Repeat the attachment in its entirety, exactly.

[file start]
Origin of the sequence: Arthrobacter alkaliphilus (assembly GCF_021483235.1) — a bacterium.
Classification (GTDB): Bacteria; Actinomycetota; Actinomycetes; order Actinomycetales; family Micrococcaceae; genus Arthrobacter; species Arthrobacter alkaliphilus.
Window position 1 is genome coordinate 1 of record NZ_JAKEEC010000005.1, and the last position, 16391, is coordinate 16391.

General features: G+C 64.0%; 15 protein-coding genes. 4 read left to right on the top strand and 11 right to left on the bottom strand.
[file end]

Origin of the sequence: Arthrobacter alkaliphilus (assembly GCF_021483235.1) — a bacterium.
Classification (GTDB): Bacteria; Actinomycetota; Actinomycetes; order Actinomycetales; family Micrococcaceae; genus Arthrobacter; species Arthrobacter alkaliphilus.
Window position 1 is genome coordinate 1 of record NZ_JAKEEC010000005.1, and the last position, 16391, is coordinate 16391.

General features: G+C 64.0%; 15 protein-coding genes. 4 read left to right on the top strand and 11 right to left on the bottom strand.